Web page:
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Casting the bear market in stone
A couple of weeks ago, we talked about how the markets constantly surprise us as
wheat, corn, and soybean trends turned lower in June. Wheat struggled mightily
first, and that infection of bearishness spread to corn, and then finally to
soybeans. This occurred at a time when many started to believe a bull market
was all that could occur this spring.
Just when the majority least expects it, the market turns.
We went on to say that seems to be a recurring theme in marketing, as markets
are not democratic. When the majority are bullish, the market usually doesn't
go up, it goes down. And when the majority are bearish, the opposite occurs.
Markets are most undemocratic as the majority seem to be wrong most of the time.
Once again the DOW has surprised people, as we were heading lower at 8000 after
losing 500 points in a few weeks. But not only did we regain the 500 points,
but also another 400 more in just 6 trading days as the DOW went on a terror
market rally, gaining 11% in just 6 days!
But while the Dow rallied, grains went the other way. Why? It wasn't very
apparent as weather is just so-so, with some areas getting too much rain, and
some too little. Temps were hot for awhile, but then cooled so that most areas
are now cooler than normal. So weather wasn't fantastic or a market item much
at all, and crop conditions have remained about steady or just slightly better
for most crops since the beginning of the year.
A whole different picture emerges, though, when yield models using those same
crop conditions is used. Yields of corn, wheat, and soybeans have all expanded
significantly throughout the year, with Pro Ag yields now at the highest levels
of the year. Corn is above 160 bu, soybeans above 43 bu, and winter wheat
yields finished the highest of their year. Basically, all crops have improved
steadily in yield potential since the beginning of the year. That is making it
difficult for the market to have a sustainable rally, with millions of extra
bushels due to the improving crop yield potential week by week.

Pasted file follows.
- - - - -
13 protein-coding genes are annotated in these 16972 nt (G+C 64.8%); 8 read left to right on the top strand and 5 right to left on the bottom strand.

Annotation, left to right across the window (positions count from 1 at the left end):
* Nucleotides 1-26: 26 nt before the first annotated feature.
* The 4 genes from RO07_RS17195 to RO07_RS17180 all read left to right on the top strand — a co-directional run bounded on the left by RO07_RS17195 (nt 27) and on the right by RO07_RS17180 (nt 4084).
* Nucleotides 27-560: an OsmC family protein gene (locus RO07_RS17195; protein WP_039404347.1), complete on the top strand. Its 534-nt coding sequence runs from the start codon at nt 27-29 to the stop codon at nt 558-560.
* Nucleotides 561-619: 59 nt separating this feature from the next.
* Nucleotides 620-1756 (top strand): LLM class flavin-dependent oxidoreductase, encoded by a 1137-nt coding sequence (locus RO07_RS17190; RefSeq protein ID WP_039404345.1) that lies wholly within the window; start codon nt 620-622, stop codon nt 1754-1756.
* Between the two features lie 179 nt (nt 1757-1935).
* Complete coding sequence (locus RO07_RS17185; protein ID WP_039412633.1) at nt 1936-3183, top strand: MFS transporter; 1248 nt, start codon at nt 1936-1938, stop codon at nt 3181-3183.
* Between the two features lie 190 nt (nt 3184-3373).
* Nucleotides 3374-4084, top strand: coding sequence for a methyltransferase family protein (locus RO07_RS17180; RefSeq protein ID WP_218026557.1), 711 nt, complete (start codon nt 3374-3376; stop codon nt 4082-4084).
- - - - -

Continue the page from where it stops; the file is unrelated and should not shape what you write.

Talk of revised acreage by USDA for corn due to late planting has boosted the
market Thursday, surprising in that most analysts expected a revision at some
stage. The acknowledgement by USDA, though, legitimized those concerns. Coming
at a time when everything was bearish has given the market a little extra boost.
However, will it last???
Acre is still being debated for farmers, with the signup day quickly
approaching. Final 2 year marketing average for wheat, barley, and oats
respectively are $6.63 wheat, $4.09 feed barley, and $2.89 Oats. 90% of that is
$5.97 wheat, $3.68 feed barley, and $2.60 oats. If prices are below these
levels for 2009 with normal yields in your state, the state trigger would be hit
and a payment made under acre IF your farm also suffered a 1% revenue loss or
greater. These prices are starting extraordinarily high, so chances are
improving that ACRE will pay as prices retreat due to good growing conditions
and improving yield potential.
The triad of what you think state yields will do, your own individual yields,
and the price for 2009/10 marketing year are the big 3 in this ACRE decision.
What is your best guess today??? Pro Ag believes new crop futures prices offer
the best clues for wheat, corn, and soybeans. USDA makes their own price guess
for every crop every month in the USDA report. For yields, crop conditions as
rated by state are published every Monday afternoon. For your own yield,
farmers are probably the best guessers! Use this information, as it does
provide some unbiased guesses right now of the crop potential. Bottom line for
wheat, barley, and oats producers may be that yield potential is so good with
cool/wet conditions in most areas that the increased yield may compensate for
any loss in price. So for growers of predominately wheat, barley, and oats in
the Northern Plains may not want to participate in ACRE. For corn producers
with tremendous freeze damage exposure, it could be a completely different
The information contained, while not guaranteed as to accuracy or
completeness, has been obtained from sources we believe to be reliable. The
opinions and recommendations contained are based on our judgement and do not
guarantee profits will be achieved or that losses will not be incurred.
Recommendations should not be construed as an offer to buy or sell
commodities. There is substantial risk of loss in trading futures and
options on futures.
A couple of weeks ago, we talked about how the markets constantly surprise us as wheat, corn, and soybean trends turned lower in June. Wheat struggled mightily first, and that infection of bearishness spread to corn, and then finally to soybeans. This occurred at a time when many started to believe a bull market was all that could occur this spring.